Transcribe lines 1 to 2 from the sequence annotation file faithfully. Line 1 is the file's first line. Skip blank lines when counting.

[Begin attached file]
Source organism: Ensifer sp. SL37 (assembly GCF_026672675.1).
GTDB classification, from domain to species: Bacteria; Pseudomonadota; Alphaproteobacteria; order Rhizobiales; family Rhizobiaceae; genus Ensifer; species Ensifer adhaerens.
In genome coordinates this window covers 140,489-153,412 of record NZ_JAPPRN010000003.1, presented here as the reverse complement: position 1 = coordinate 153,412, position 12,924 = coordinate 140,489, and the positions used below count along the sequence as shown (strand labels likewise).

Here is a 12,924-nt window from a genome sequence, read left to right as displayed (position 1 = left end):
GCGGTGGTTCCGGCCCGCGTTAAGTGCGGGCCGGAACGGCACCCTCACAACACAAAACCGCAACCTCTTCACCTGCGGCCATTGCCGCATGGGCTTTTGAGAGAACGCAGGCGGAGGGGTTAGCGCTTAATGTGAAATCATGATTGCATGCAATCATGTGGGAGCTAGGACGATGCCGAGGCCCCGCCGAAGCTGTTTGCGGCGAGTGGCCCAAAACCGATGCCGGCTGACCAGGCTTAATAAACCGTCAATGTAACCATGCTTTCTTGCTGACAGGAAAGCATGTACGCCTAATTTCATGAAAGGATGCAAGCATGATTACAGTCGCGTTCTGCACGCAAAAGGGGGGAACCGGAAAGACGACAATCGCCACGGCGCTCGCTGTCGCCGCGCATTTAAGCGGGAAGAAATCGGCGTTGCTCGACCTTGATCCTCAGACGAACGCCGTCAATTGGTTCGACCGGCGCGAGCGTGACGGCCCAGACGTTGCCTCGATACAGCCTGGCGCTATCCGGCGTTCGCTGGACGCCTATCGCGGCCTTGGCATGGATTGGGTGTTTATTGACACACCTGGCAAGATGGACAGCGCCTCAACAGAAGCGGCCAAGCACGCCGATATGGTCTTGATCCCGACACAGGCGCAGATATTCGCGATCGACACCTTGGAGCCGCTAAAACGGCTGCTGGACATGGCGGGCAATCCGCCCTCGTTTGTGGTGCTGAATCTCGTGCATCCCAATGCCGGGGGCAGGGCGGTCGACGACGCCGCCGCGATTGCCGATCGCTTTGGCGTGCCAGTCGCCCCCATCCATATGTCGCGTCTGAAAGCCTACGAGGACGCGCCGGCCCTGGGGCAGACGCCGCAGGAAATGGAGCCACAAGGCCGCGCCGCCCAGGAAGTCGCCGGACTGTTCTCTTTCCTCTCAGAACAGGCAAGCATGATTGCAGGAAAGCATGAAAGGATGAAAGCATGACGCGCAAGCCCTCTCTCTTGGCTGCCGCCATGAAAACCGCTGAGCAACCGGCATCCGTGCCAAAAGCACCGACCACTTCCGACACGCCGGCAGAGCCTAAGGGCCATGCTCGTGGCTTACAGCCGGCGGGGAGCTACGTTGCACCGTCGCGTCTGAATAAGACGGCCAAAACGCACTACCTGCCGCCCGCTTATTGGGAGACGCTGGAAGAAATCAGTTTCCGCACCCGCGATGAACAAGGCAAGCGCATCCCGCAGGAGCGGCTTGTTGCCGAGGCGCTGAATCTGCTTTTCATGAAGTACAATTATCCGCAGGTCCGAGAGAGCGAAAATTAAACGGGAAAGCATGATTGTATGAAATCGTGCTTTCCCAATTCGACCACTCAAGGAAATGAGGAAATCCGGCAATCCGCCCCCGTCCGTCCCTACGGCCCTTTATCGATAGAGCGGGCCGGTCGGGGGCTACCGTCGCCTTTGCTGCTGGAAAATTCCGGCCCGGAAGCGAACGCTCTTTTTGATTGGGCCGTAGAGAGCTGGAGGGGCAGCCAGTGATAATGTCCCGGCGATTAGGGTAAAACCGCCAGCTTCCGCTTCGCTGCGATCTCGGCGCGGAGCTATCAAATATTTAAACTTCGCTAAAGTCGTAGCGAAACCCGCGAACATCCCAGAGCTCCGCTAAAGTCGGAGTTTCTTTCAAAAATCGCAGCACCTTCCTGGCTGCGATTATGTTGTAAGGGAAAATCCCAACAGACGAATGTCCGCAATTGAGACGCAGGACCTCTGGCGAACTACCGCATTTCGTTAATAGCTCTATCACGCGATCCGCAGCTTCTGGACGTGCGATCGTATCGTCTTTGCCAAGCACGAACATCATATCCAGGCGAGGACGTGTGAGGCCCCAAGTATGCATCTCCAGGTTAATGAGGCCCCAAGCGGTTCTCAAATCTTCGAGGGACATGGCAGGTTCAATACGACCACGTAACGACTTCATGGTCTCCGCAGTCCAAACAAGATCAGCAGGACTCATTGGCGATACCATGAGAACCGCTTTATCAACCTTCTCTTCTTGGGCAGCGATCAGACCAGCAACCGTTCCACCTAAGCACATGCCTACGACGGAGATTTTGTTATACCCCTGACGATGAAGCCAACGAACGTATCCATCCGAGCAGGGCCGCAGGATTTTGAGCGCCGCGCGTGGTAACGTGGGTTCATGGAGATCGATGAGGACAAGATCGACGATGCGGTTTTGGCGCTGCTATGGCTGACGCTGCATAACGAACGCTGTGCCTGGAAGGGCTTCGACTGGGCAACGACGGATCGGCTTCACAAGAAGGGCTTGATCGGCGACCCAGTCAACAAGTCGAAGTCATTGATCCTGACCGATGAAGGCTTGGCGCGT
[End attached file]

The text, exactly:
Source organism: Ensifer sp. SL37 (assembly GCF_026672675.1).
GTDB classification, from domain to species: Bacteria; Pseudomonadota; Alphaproteobacteria; order Rhizobiales; family Rhizobiaceae; genus Ensifer; species Ensifer adhaerens.